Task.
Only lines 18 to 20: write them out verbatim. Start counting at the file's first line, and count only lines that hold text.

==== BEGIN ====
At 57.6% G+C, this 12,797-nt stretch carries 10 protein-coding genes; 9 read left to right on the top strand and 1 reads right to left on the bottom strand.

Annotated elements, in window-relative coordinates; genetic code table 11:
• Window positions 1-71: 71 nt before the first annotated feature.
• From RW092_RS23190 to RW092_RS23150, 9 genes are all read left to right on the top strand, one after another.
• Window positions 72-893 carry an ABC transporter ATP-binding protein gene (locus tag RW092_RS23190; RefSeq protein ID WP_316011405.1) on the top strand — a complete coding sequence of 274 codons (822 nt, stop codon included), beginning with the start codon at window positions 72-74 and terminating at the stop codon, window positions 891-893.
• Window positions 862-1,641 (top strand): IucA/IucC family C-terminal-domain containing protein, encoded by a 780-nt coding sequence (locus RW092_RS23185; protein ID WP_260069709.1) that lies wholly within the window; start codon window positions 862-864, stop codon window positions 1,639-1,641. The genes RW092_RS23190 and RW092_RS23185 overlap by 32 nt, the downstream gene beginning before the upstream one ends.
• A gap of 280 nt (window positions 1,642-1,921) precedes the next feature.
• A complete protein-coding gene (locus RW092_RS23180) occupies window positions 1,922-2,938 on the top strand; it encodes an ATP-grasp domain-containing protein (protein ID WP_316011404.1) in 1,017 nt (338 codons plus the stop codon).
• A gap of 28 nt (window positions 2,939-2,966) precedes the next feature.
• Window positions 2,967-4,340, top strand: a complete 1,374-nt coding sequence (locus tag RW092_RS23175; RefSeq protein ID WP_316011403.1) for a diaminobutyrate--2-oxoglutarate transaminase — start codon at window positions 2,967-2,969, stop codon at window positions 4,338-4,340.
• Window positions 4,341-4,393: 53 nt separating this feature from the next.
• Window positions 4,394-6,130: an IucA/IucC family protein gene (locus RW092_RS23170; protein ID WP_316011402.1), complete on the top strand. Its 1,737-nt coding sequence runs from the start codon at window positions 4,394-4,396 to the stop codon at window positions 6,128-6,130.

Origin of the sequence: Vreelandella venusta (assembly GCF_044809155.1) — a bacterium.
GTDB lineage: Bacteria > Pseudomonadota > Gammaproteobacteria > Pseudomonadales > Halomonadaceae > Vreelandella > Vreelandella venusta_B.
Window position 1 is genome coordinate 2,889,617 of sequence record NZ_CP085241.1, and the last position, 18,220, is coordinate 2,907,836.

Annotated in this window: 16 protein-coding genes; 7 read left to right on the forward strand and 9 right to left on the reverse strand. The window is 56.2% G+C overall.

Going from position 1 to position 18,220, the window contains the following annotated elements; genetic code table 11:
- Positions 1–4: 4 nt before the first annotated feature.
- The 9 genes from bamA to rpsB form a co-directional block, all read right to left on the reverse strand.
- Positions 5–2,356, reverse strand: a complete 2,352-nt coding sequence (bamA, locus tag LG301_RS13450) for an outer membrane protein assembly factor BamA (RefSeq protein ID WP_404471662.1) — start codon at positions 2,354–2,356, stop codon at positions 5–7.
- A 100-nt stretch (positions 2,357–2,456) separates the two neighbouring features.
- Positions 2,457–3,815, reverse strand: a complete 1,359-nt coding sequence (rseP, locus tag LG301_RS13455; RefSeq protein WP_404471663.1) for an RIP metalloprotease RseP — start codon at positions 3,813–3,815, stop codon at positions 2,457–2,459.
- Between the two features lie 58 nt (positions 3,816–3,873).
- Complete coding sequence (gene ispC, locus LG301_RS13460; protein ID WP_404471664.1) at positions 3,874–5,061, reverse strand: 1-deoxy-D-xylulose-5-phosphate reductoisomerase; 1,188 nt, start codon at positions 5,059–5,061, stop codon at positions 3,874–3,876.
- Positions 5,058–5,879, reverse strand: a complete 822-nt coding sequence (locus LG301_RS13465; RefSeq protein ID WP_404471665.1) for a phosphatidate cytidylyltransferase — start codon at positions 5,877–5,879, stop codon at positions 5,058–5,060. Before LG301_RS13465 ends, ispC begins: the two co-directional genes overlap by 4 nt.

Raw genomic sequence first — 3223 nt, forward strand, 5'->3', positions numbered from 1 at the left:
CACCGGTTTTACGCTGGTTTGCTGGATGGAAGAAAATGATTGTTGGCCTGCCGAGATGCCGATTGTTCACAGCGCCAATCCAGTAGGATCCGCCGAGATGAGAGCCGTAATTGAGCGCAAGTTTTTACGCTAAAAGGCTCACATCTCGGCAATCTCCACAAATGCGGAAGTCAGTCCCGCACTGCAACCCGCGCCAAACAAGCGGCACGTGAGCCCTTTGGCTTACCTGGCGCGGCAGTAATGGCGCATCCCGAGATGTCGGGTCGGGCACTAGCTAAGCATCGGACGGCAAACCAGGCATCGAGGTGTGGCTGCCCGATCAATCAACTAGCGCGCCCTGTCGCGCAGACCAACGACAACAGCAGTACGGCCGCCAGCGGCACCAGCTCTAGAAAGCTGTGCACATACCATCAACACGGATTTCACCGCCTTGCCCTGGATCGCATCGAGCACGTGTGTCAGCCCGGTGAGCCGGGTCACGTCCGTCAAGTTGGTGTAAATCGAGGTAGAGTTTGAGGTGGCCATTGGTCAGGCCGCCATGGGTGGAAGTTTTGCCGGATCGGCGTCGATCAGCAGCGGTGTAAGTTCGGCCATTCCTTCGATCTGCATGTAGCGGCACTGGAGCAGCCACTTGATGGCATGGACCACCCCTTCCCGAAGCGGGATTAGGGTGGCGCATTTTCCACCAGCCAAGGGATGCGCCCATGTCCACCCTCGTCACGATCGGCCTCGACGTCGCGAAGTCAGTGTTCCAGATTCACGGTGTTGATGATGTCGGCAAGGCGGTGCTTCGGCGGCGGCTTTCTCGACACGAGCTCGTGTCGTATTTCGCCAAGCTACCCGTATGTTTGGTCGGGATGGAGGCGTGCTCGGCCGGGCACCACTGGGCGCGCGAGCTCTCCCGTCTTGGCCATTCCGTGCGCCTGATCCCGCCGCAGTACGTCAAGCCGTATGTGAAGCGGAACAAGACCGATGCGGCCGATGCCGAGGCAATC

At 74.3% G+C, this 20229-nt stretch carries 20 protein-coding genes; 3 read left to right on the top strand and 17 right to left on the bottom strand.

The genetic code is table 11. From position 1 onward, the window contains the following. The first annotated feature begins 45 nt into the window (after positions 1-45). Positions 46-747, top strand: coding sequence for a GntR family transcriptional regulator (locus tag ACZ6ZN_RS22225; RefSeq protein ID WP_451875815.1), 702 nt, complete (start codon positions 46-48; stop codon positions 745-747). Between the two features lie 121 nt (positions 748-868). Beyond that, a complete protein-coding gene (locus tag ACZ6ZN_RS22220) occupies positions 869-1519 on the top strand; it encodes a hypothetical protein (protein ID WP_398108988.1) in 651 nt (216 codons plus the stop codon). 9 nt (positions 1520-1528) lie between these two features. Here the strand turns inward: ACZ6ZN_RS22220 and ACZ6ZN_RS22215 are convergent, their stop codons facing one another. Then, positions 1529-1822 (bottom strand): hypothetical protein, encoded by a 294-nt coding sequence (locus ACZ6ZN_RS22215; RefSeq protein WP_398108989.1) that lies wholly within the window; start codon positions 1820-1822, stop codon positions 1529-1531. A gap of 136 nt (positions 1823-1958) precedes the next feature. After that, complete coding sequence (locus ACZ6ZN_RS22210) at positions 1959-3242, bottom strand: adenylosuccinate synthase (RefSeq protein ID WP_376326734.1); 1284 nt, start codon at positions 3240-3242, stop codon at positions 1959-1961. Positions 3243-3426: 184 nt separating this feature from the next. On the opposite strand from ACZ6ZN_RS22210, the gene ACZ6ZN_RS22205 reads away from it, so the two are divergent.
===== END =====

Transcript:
- Positions 1–4: 4 nt before the first annotated feature.
- The 9 genes from bamA to rpsB form a co-directional block, all read right to left on the reverse strand.
- Positions 5–2,356, reverse strand: a complete 2,352-nt coding sequence (bamA, locus tag LG301_RS13450) for an outer membrane protein assembly factor BamA (RefSeq protein ID WP_404471662.1) — start codon at positions 2,354–2,356, stop codon at positions 5–7.